Tourism smaller but better, pollies must talk to the people – Alice Springs News


As pre-election interest in tourism revival moves up a notch with the Territory Alliance pre-selection of prominent industry figure Dale McIver, veteran operator Charlie Carter predicts the visitors business will get smaller but better.

 

And former Tennant Creek businessman and public figure Gavin Carpenter, now living in Alice Springs, is sure rebuilding communication with communities is the only way for any government to succeed.

 

Charlie Carter

 

Whatever the actions of the next government, they will be in light of the virus that has affected every corner of the globe. I believe this will be a chance for the NT and Central Australia to reset and focus on what is achievable and realistic.

 

In my view, growth in the NT — particularly in Central Australia which is an economy built on services — is unsustainable.

 

I find this to be particularly true of the tourism industry, an industry I have 20 years of experience in.

 

In a post COVID world, air travel is likely to be down as we realise that we need it less, it is less and less environmentally suitable, and much of the industry could fail to rebound.

 

Anyone who thinks continued growth for tourism in the NT is a viable way forward is short sighted.

 

All of this is not to say there is no place for tourism here, just one that is built on fewer people coming here but experiencing more. 

 

For this to be achieved this industry will have to turn to its strengths: natural and cultural beauty. Indigenous involvement will be key for this to succeed. I understand that this is happening, but it must begin to be on a far grander scale.

 

This change should begin with education, something the Territory has struggled with for a long time.

 

Successive governments have spent countless dollars with little reward, but I believe that instead of sending first year out teachers to remote locations, they should be sending out the best and most experienced. Sure it’s going to cost more money, but the return is going to be manyfold.

 

Lastly, the fracking gas industry is going to be a stranded asset.

 

This has come home with bang at the moment and I do not see any possible future for that industry here in the Territory.

 

Renewable energy is becoming cheaper and cheaper as the day goes on, and the arse has absolutely fallen out of the fossil fuel market. Governments pouring taxpayers money into fossil fuel is an absolute abomination and must end.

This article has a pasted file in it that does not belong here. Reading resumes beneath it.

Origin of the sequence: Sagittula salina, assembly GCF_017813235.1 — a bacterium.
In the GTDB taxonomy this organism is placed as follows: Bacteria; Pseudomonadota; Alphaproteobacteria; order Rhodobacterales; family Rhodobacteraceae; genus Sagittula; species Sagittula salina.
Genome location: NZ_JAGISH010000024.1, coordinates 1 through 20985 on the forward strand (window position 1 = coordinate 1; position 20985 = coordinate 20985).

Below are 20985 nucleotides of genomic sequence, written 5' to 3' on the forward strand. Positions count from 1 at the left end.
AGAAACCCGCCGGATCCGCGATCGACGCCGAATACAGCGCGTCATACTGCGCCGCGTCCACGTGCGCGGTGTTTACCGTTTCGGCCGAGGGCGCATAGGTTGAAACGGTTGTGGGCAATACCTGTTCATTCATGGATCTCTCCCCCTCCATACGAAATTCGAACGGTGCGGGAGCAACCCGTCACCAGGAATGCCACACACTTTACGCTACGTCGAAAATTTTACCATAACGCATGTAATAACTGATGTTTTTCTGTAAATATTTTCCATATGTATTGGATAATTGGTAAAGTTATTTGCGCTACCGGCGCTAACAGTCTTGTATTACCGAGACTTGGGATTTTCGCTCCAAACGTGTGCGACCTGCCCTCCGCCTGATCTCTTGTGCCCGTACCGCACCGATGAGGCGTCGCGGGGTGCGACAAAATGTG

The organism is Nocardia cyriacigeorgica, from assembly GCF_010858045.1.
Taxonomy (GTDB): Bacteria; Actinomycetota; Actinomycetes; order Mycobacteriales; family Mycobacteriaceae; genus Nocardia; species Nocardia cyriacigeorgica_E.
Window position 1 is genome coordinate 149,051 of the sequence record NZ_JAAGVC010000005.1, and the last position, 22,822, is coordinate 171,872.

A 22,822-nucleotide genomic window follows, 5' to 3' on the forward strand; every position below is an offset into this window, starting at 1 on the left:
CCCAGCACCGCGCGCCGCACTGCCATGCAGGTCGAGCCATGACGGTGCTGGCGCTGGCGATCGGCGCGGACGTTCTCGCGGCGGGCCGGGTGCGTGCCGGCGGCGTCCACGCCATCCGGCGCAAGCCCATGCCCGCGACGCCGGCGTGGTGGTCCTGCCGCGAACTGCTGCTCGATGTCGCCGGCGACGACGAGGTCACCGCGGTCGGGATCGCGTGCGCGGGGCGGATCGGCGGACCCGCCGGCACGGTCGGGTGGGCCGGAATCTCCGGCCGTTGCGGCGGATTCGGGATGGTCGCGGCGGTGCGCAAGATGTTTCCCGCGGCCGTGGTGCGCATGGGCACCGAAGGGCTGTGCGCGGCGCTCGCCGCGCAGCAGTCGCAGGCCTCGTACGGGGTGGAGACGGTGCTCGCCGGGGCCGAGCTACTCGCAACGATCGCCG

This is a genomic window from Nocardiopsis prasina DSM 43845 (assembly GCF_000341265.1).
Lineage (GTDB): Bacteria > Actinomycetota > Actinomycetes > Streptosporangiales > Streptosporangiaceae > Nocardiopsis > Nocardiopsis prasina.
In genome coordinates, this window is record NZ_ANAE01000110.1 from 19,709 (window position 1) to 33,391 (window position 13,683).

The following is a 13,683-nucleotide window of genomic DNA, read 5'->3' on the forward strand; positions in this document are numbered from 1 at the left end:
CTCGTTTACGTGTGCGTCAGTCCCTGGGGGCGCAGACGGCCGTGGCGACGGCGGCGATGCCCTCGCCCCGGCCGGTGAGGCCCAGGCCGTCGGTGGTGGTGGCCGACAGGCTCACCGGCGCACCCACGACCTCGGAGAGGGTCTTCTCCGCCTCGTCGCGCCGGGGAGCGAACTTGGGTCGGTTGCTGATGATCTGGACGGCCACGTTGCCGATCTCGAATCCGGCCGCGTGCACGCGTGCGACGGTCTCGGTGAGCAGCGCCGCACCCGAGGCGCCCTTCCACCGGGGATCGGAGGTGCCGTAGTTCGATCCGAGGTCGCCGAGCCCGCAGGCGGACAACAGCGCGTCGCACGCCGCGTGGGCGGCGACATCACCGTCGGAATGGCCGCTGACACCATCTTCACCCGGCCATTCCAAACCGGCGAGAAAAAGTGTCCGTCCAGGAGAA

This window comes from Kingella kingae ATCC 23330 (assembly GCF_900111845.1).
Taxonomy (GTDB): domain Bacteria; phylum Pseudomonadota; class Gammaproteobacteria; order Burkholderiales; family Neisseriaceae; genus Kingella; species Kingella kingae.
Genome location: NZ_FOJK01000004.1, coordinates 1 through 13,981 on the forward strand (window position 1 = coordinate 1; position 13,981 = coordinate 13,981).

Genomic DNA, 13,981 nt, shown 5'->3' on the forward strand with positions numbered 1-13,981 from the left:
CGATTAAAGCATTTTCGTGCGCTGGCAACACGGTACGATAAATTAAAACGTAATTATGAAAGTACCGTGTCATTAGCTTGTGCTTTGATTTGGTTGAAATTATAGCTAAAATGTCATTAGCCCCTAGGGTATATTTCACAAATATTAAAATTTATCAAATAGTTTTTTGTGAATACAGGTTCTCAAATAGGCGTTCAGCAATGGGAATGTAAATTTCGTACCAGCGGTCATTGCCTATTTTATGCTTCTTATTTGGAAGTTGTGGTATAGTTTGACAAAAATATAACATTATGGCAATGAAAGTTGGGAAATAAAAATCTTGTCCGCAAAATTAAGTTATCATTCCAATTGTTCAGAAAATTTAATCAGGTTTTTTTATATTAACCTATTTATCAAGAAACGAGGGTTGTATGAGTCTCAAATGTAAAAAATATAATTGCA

We have the ability and resources to be creating massive amounts of solar energy that can be sent off to energy thirsty nations in south-east Asia and we should be capitalising on it.

 

 

Gavin Carpenter

 

For a start, communication must improve.

 

I lived in Tenant Creek for 33 years before moving to Alice Springs, so I have been in the area for a long time.

 

Politicians of old would at least get back to you; these days they are hidden behind a screen of bureaucrats and public service workers full of spin.

 

If any political party is to succeed in Alice, there are going to have to listen to the community and encourage those that are here — those that love to live here, to stay.

 

There is no encouragement for the elderly community to stay here. Instead the constant focus on growth and change pushes us away.

 

Just look at the obsession with the gallery down at Anzac Oval for an example. 

 

The Territory will never get out of debt if the government continues on the trajectory the are now on, no matter what party is in charge. On this trajectory I believe at some point the Federal government will be forced to step in.

 

What I would like to see is work towards a fully equipped senior’s village here in Alice Springs that can support the aged population who wants to stay but cannot continue to live in the situations they currently do. 

 

A secure, safe place where elderly people can live happily and not have to worry about managing an entire house and garden would give people looking to move into the next stage of their lives the option of staying local.

 

 

 

 

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